(C) Reuters. FILE PHOTO: Oil tankers are seen at a terminal of Sinopec Yaogang oil depot in Nantong, Jiangsu province, China June 11, 2019. Picture taken June 11, 2019. REUTERS/Stringer/File Photo
By Scott DiSavino
NEW YORK (Reuters) -Oil prices fell more than 2% on Monday, extending last week’s steep losses on the back of a rising U.S. dollar and concerns that new coronavirus-related restrictions in Asia, especially China, could slow a global recovery in fuel demand.
A United Nations panel’s dire warning on climate change added to the gloomy mood after fires in Greece razed homes and forests and parts of Europe suffered deadly floods last month.
Brent futures were down $1.65, or 2.3%, to $69.05 a barrel by 1:21 p.m. EDT (1721 GMT), while U.S. West Texas Intermediate (WTI) crude fell $1.73, or 2.5%, to $66.55.
That put both benchmarks down more than 9% over the past six sessions and on track for their lowest closes since July 19.
In intraday trade, WTI fell to its lowest level since May.
“Oil prices are under considerable pressure … with COVID concerns once again being front and centre,” said Craig Erlam, senior analyst at OANDA. “Rising Chinese Delta cases and restrictions has cast doubt over the economy in the short-term.”Wall Street banks Goldman Sachs (NYSE:GS), JPMorgan (NYSE:JPM) and Morgan Stanley (NYSE:MS) all cut their China growth forecasts on Monday, after export growth slowed unexpectedly and on concerns that the resurgent coronavirus could crimp economic activity.
China reported 125 new COVID-19 cases on Monday, up from 96 a day earlier. In Malaysia and Thailand, infections hit daily records.
China’s export growth slowed more than expected in July after outbreaks of COVID-19 cases and floods, while import growth was also weaker than expected.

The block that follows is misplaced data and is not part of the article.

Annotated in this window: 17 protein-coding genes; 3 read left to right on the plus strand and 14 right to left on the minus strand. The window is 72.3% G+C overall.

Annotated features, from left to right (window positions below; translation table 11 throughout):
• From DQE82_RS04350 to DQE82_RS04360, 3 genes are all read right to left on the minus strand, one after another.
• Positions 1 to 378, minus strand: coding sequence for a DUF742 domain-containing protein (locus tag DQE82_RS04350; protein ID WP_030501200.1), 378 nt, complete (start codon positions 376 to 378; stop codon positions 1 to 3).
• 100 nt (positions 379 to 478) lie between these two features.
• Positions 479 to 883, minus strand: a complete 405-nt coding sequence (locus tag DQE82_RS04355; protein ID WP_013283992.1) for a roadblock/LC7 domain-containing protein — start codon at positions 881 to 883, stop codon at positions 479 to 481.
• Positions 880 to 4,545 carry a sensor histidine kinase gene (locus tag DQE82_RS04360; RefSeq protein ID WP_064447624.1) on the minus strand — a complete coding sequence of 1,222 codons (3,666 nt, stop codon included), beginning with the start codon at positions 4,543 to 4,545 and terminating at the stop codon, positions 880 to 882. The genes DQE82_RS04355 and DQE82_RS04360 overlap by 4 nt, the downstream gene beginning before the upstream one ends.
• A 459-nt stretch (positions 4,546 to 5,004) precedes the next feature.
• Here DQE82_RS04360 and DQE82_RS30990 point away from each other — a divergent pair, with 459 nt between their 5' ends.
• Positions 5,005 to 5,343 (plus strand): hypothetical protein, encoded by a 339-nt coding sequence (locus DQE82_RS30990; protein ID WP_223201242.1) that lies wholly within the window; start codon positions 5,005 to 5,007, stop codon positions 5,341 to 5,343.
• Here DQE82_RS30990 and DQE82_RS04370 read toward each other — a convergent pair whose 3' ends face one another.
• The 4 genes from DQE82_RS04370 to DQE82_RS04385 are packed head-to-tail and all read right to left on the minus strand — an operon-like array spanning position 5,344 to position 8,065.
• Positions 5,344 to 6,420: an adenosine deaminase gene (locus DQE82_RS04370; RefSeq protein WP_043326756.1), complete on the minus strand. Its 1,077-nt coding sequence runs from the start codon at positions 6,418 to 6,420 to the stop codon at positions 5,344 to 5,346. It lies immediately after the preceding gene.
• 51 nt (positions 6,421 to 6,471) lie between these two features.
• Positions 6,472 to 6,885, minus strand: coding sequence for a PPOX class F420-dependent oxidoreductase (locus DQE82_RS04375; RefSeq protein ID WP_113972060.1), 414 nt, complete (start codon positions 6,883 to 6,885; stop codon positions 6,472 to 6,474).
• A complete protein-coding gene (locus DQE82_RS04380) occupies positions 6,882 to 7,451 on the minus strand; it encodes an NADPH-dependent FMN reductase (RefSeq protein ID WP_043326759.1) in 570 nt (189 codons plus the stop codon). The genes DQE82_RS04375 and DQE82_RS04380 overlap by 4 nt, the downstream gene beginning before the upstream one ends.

China’s crude oil imports fell in July and were down sharply from the record levels of June 2020.
A rally in the U.S. dollar, which hit nearly a three-week high against a basket of other currencies, also weighed on oil prices after Friday’s stronger-than-expected U.S. jobs report spurred bets that the Federal Reserve could move more quickly to tighten monetary policy.
A stronger U.S. dollar makes oil more expensive for holders of other currencies.
Investors were focused on a number of Fed policymakers speaking on Monday and U.S. inflation data due on Wednesday which will be watched for further clues of when the Fed might start tapering.
Saudi Arabia, meanwhile, posted a deficit of 4.6 billion riyals ($1.23 billion) in the second quarter, a huge drop from the 109.2 billion riyals reported in the same quarter a year ago.
Saudi Aramco (SE:2222) reported nearly a four-fold rise in second-quarter net profit on Sunday, and said it was scouting for other potential deals to offer to investors and unlock capital after the oil giant in June closed a $12.4 billion deal for its crude pipeline network.
Oil slides more than 2% on China’s virus curbs, strong dollar
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